I was born Jan.19, 1935 and when I was 13 and in eighth grade polio had started
to move through our small town of Goldfield. There had been 5 cases in First and
Second grades. It was the first part of Oct. 1948 when I got sick and spent
almost 8 months at Blank Hospital in Des Moines. What a wonderful place to be.
I took sick on a
Friday night, but still went to our youth scavenger hunt at church. I had a
friend stay over night with me and did not want to miss anything. I was very sick
the next morning so Barbara went home. Dr. Bassinger was called, but he thought
I had the flu to start with. My folks had put new wallpaper in the front room
and on Thursday I wanted to see it. When my Mother helped me stand up I went
down for I could not walk or stand alone.
Thursday was Dr. Bassinger's
day off and he was out of town. On Friday morning he came down and that is when
he told my folks what he thought was wrong. My folks did not have a car so Dr.
and my Dad carried me out and put me in the back seat of his new car. It was a
Nash and I think it was gray.
We were on are way to Des Moines and they
were working on the road and Dr. did not see a truck pull out and he bumped his
new car. We were going very slow, but it knocked me off the seat and on to the
floor. I remember my Mother telling them to pick me up, but Dr. had to see if
his new car was damaged and it was not. They did pick me up and we went on down
to Blank Hospital which is about 100 miles from Goldfield.
I was given a spinal tap, where they bend you about in half. I just know
they had to bend me and then lay me back flat. I was put into isolation on the
bottom floor of Blank and the parents could not come into the rooms. They could
look through the windows. The next morning Dr. Charlotte Fisk came in and I was
then put into an iron lung. The iron lung breaths for you and you lay on a bench
type bed with only your head in the open. There is like a gasket that fits
around your neck and keeps all the air in the lungs. It works like a suction type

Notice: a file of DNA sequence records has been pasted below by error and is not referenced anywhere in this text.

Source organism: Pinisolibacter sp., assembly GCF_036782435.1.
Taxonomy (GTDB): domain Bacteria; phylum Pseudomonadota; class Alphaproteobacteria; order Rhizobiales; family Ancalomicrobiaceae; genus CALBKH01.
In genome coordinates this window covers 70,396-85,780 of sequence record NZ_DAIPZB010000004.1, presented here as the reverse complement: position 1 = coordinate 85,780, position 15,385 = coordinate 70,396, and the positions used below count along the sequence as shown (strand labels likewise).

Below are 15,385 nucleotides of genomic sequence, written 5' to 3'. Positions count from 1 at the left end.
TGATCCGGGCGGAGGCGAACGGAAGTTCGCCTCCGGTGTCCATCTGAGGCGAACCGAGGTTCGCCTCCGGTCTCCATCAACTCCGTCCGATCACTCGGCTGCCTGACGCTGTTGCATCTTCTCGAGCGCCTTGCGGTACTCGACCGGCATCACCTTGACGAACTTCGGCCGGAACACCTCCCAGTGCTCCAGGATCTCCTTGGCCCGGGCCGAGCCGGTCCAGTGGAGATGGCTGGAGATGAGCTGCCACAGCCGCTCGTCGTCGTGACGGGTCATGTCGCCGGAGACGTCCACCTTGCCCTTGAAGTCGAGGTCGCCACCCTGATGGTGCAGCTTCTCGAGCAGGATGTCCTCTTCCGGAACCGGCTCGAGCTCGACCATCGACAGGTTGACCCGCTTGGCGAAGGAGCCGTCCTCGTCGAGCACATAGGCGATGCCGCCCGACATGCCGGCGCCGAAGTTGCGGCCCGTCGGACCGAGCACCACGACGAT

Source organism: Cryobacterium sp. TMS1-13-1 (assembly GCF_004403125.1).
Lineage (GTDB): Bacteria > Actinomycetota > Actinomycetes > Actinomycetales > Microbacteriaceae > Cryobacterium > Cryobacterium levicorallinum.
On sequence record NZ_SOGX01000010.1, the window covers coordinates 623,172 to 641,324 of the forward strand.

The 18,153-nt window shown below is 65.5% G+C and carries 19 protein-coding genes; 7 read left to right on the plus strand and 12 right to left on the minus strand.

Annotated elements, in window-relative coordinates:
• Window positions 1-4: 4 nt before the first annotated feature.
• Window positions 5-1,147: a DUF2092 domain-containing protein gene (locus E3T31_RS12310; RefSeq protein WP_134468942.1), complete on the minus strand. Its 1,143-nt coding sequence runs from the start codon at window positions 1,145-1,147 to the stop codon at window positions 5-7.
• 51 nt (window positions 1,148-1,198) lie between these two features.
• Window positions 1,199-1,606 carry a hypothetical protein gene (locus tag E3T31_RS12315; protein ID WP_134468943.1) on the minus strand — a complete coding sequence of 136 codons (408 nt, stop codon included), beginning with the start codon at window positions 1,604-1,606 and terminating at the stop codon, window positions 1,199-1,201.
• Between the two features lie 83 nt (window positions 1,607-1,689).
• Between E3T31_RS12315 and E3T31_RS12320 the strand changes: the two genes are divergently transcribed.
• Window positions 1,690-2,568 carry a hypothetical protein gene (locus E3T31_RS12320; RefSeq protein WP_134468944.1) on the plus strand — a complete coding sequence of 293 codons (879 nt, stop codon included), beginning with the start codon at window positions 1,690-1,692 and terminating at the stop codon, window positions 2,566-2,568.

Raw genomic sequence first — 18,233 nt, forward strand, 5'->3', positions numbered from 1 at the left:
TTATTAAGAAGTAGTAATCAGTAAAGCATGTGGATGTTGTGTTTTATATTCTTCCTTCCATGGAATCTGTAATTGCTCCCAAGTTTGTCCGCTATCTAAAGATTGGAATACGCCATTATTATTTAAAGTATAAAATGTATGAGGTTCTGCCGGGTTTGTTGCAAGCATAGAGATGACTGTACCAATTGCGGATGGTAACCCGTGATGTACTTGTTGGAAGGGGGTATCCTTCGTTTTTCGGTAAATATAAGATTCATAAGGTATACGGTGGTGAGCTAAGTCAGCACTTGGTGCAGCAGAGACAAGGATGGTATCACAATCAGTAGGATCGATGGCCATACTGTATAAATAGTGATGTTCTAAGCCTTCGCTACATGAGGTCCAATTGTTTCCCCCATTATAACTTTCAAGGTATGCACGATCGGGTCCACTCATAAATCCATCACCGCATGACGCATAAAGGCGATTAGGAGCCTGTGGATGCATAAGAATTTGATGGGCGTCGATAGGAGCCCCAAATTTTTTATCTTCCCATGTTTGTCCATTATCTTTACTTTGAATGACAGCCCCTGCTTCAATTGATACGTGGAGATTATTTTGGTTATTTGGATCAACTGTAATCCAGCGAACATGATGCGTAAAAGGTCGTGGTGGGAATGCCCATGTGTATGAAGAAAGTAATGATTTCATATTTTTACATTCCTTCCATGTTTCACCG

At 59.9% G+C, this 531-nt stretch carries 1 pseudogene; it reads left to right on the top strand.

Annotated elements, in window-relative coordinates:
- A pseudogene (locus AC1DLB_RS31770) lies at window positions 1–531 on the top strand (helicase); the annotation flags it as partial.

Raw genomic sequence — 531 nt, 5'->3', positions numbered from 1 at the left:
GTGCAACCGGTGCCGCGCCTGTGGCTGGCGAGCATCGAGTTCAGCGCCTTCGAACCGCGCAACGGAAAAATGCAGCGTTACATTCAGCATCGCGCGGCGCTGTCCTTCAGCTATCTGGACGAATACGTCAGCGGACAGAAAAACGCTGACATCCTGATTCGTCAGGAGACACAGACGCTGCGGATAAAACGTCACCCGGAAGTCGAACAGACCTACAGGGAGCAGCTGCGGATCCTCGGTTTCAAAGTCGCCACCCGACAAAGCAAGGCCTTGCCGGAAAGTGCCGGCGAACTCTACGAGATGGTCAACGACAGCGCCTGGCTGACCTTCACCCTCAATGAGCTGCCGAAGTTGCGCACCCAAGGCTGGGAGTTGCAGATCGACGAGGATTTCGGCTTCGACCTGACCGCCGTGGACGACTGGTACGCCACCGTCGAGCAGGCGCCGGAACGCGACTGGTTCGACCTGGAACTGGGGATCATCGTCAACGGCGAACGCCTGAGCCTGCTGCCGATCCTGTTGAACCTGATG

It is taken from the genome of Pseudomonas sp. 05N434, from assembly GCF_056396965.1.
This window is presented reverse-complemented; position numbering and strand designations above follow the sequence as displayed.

motion. The nurses had to do everything for you. I was in a room by myself the
first day and then was put into a room with three other iron lungs. I had to
learn to talk because when the lung breathed in for you no words would come out. I
do remember the first time my Mother came in to see me and I tried talking
but nothing came out. I sort of laughed and my Mother cried. When in the lung
just your parents were allowed to come in with gowns on. It did not take long
to learn how to react.
While in the lung I was unable to turn over by
myself, so nurse would turn and put pillows on both sides of me all day and
night and of course they would have to feed me also. I was in the lung for over
2 weeks and once during that time my lung stopped and they came in with what
looked like a tire pump and took turns pumping it until another lung could be
brought over from Lutheran Hospital in Des Moines. The nurses were always
trying things and they found out if they took a coat hanger and bent the hook
part. They could tape it above our eyes on the lung and we could read a comic
book. When we'd finish reading that page, we would tell the nurse and she would
go around and turn all of our pages. The first day out of the lung I was asked
what I wanted to eat and I told them a hamburger, which they made for me. They
propped both arms up so I could hold it myself. It tasted so good and they called me,
“Hamburger Katie”, for that is what I would ask for when any one would ask what
I wanted to eat.
I had the polio that affected most all of my
muscles and learned to talk and, urinate, while in the lung. We received a
penicillin shot each morning for a while. Do not remember how long. When I got
out of the lung I was put in a hospital bed that had a board under the mattress
to keep me as straight as possible along with a foot board to keep the feet up
right. Also you were never able to have a pillow for they wanted you to be very
straight. (I slept without a pillow until I had our first son. The nurses thought
I would be more comfortable with one.) I was then moved up to the third floor in
Blank. The nurses still helped to feed me for a while.
The routine for
the day was to have hot packs put on the muscles affected, so I had them
all over. These were pieces of wool with a plastic cover sewed on the outside
and they were in a steamer in each room. The nurses or aids would put these on
you and after a while, or as us kids would say “when we were well done," you
would be taken down to therapy to be stretched. In the afternoons you would go
back to therapy for exercise only. The stretching is what hurt the most. A lot
of your muscles would get stiff and not want to move. I think the most painful
was when they would put my feet up level and next would be trying to bend over